Yorkshire Chess History



Frank Hollins











Made in Yorkshire



Sheffield Sub-Site



1871, Aston, Birmingham



28/07/1958, Inglewood, Taranaki, New Zealand


Inglewood Cemetery, Inglewood, New Plymouth District, Taranaki, New Zealand


(from New Zealand Illustrated Magazine, 01/03/1903,

found on National Library of New Zealand “Past Papers” website https://paperspast.natlib.govt.nz/)


Non-Chess Life


The parents of Frank Hollins were electro-plating foreman Matthew Hollins (born 1836/37, Birmingham) and Jane Hollins (née Everitt, 1839/40, Birmingham) who married in 1862, in Birmingham, and had the following children:


Arthur Stanfield Hollins

born 1864, Handsworth, Staffs.

Alfred Edward Hollins

born 1865/66, Jersey City, New Jersey, USA

Matthew Hollins (jun.)

born 1868, Harborne, Staffs.

Frank Hollins

born 1871, Aston, Birmingham

Kate Hollins

born 1876/77, Aston, Birmingham

Herbert Hollins

born 1879, Aston, Birmingham


The 1871 census found Matthew and Jane with their first three children living at Sandown House, Gerrard Road, Birmingham.  Father Matthew was a foreman in the electro-plating trade.  (Birmingham and Sheffield were at that time the main centres of the silverware, cutlery and similar trades.)


The 1881 census found the complete family, along with mother Jane’s mother Hester Everitt, living at 9 Clive Place, Aston, Birmingham.  Father Matthew was a silversmith’s foreman.  Frank was by now a scholar.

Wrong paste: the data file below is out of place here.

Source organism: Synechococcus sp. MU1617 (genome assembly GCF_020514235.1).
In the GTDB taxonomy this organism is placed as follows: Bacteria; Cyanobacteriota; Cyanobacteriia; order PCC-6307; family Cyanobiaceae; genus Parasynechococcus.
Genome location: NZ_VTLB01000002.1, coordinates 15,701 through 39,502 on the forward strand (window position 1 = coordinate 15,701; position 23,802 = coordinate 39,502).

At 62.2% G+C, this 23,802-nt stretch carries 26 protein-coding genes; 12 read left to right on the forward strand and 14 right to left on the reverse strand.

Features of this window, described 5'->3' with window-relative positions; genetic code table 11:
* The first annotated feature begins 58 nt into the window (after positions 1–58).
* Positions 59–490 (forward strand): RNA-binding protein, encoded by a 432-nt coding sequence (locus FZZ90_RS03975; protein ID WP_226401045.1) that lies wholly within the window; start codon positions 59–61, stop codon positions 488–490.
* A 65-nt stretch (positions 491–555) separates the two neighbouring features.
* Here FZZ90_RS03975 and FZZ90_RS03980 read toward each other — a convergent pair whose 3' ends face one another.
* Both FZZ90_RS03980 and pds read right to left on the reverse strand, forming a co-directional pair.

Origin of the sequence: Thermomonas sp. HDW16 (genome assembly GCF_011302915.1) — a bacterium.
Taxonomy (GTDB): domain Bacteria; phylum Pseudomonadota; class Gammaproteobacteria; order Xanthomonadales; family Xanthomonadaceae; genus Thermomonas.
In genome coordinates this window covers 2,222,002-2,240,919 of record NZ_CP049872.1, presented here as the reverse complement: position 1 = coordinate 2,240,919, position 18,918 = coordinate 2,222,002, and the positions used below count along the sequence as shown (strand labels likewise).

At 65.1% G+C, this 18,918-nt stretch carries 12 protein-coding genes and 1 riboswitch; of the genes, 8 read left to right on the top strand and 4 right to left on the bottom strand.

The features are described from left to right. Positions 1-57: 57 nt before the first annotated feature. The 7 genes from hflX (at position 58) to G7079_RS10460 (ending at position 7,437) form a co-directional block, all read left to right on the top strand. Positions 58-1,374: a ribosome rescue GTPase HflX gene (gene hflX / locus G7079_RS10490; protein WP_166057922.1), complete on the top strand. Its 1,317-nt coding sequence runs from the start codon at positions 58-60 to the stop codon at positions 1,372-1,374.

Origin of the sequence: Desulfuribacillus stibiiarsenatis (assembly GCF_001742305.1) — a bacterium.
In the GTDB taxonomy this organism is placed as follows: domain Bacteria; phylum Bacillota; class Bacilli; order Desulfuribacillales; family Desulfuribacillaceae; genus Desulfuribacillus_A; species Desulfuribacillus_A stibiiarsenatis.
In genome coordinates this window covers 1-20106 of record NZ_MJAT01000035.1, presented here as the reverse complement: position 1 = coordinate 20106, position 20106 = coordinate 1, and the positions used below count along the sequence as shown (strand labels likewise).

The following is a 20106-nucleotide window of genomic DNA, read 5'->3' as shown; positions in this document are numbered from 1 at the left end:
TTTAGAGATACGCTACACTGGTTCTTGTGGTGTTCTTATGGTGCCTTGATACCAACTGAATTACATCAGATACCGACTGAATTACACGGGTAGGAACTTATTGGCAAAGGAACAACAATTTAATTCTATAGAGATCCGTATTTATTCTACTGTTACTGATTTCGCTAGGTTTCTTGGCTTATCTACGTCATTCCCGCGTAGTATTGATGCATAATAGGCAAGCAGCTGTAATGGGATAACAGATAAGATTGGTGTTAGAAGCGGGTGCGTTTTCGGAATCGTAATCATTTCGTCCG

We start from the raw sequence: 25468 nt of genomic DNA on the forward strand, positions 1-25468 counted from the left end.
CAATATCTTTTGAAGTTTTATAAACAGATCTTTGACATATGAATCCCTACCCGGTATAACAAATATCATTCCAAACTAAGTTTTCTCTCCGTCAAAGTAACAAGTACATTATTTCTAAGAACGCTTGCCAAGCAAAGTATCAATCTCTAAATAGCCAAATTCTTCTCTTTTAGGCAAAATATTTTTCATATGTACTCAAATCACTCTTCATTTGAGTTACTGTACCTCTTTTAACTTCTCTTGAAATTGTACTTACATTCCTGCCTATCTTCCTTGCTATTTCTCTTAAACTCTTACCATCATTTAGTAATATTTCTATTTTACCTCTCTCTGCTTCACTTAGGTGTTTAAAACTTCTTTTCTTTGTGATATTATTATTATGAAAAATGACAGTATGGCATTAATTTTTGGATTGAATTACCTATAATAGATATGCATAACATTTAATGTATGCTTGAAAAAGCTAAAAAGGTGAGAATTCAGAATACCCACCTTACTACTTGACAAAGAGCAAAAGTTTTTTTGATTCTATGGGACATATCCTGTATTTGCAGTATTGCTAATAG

The 1891 census found the family all but Matthew junior, but with a boarder and a servant, living at 11 Frances Road, Handsworth, Staffs (now a district of Birmingham).  Father Matthew was still a silversmith’s foreman.  Frank was by now a brass-founder’s clerk.


The 1901 census found widowed silversmith worker Matthew, sons Frank and Herbert, daughter Kate, and a servant, living at 174 Heathfield Road, Handsworth.  Father Matthew was a silversmith, Frank a brass-founder, and Herbert an engraver.


Frank and Herbert around now hatched up an idea of breaking the Birmingham mould, and on 04/12/1901 (when it would be summer in the antipodes), 30-year-old Frank Hollins and 22-year-old brother Herbert, described in the passenger list as mechanics, set out on the steerage section of the ship Ruapehu, of the New Zealand Shipping Company, destined for Wellington, New Zealand.  Frank, and presumably Herbert as well, settled in Huarangi, in the Taranaki “county” (whatever the correct term is) of New Zealand’s South Island.  This was not so far from where Worcester chess-player the Rev. William Ernest Bolland had been born back in 1847.


On 05/10/1907, Frank Hollins got married to a locally resident Birmingham-born young lady, Eliza Jane Walkley (born 1875/76, Birmingham).  A notice in the Taranaki Herald of 12/10/1907 conveniently identifies the groom as this Frank Hollins:




HOLLINS—WALKLEY. – On October 5th, at the Congregational Church, Wellington Terrace, by the Rev. J. Reed Glasson, Frank, fourth son of Matthew Hollins, Handsworth, Birmingham, to Lizzie, youngest daughter of Alfred Walkley, Erdington, Birmingham, now Huirangi, Taranaki.